Summary: A principles-based national framework for social care
The recent £20bn birthday present to the NHS was welcome, if underwhelming, but the more pressing question facing the UK is how to fix social care. The two are connected of course, ‘bed blocking’ costs up to 8,000 lives a year. In today’s ageing society there is a growing awareness of the ‘social determinants’ that drive health outcomes and therefore impact both social care and the NHS. This note suggests that in today’s world we need a new approach is needed, based on four design principles: person-centric, holistic, ageless and market-driven. It then suggests a plan to fund a national care strategy with three components: universal long-term care insurance, devolution, and a personal purpose platform.
An increasing recognition of the ‘social determinants’ of health…
The NHS was designed to fix people up and get them back to work. It was not built for the chronic, incurable, diseases of today’s ageing populations. As the Robert Wood Johnson Foundation (among others) have shown, 80% of health outcomes are due to non-clinical factors namely behavior, social circumstances / income, diet, exercise, transport, housing, environmental / physical influences and genetics. Living impacts health, before the reverse is true. Today’s soaring income inequality in the West is reflected in gaps in life expectancy between rich and poor that have widened to 8 years, up to 15 years in some places, and even more in America. Addressing this is an urgent, political, economic, and moral priority.
…yet increasingly overlooked and underfunded by government
These multifaceted determinants are unique to the individual and their local environment. In the UK, today’s patchwork social care system is inefficient and unfair – a postcode lottery dictates available services, while many are seeing cuts in funding. These social factors are not, and should not be, in the realm of medical industrial complex. As the largest employer in Europe the NHS already has a problem with scale. It has proven unwieldy and hard to manage (e.g. the £10bn botched IT rollout), and its sheer size crowds out private sector innovation. As a result, keeping people healthy and out of the healthcare industry is an important goal, but there is no organization, funding body or ministerial career track responsible for owning or advocating this vital goal.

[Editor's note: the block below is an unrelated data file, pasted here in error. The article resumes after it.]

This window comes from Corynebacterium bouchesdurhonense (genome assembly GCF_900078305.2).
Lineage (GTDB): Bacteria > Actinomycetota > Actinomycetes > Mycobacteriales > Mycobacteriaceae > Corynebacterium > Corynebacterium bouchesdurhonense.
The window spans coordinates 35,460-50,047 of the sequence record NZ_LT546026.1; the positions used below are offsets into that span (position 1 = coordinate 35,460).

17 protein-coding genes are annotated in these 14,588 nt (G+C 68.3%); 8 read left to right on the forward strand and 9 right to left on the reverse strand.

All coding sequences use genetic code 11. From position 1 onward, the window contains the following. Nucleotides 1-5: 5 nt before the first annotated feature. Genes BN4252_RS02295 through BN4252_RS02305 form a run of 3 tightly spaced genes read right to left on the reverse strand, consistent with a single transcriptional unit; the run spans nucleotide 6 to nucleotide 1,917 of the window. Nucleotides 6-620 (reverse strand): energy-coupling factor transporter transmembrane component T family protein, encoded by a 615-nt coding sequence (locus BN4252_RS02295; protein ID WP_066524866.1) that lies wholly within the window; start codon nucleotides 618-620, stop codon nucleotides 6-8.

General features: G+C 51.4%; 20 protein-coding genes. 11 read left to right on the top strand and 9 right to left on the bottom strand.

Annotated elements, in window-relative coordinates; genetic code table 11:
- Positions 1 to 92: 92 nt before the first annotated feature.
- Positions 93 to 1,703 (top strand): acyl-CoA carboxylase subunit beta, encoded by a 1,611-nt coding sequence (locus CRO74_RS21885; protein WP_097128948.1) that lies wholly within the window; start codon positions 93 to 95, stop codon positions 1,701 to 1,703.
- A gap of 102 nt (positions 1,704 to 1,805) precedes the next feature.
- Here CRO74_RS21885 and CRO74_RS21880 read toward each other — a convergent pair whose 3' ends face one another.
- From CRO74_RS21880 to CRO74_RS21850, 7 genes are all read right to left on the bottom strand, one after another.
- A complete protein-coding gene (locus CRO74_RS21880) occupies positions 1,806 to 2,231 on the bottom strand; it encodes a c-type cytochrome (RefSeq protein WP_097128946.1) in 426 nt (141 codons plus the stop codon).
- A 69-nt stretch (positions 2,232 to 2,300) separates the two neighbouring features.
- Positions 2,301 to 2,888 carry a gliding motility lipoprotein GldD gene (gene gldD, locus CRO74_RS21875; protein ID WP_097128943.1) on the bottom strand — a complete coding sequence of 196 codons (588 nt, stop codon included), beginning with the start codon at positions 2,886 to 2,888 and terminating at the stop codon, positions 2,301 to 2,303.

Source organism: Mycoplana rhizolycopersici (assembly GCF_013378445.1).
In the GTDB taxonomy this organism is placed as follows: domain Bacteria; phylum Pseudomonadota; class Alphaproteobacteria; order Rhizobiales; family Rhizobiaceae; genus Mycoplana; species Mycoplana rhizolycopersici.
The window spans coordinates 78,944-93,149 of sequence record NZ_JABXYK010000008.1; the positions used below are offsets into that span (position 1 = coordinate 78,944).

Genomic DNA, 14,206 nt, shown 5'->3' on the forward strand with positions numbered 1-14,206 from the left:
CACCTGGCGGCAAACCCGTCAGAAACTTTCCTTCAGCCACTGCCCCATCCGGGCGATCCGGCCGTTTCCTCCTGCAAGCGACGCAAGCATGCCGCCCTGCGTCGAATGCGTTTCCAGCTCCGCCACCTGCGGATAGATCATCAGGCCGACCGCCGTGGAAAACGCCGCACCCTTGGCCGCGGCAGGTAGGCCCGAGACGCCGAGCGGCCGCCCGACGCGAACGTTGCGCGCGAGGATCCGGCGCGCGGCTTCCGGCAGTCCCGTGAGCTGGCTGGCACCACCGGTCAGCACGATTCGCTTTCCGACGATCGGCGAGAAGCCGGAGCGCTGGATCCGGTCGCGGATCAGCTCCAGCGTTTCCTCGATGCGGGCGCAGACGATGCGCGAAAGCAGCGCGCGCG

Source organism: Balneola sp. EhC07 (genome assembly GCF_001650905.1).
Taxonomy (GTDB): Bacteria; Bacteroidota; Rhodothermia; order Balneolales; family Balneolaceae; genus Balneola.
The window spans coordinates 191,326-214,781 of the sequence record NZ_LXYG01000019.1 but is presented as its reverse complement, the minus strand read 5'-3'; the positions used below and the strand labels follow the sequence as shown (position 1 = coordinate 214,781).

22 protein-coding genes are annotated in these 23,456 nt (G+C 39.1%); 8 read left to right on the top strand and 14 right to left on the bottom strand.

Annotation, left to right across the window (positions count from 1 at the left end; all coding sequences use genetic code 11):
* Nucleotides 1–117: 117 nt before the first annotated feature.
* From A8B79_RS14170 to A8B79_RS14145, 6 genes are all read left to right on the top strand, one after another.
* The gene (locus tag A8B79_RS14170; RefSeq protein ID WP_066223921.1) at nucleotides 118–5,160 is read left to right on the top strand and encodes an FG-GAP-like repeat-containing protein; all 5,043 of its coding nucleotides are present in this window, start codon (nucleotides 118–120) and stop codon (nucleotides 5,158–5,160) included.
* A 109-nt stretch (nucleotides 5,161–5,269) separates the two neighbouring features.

Design principles for a new approach to care
As we look to fix social care, let’s step back and ask what a new system would be like if designed for today’s world. In an era of unprecedented demographic change, exponential technological growth, urbanization and globalization, four design principles can frame a new approach:
Person-centric | Putting the individual and their needs at the centre
At a recent CQC meeting I attended, someone made the point that in the era of smartphones, the internet and self-diagnosis, it’s time that people took back the term ‘primary’ care to mean self-care. GPs and hospitals should be play support, not lead. This has multiple implications. The doctor is not in charge of your health, you are. The local council is not in charge of your ailing mother, you are. But you need tools, expertise and resources to support you in the journey for you and your family, and you need to have access to and own your own data. Systems should be designed around the needs of individuals, not political priorities, local budgets or industry segmentation.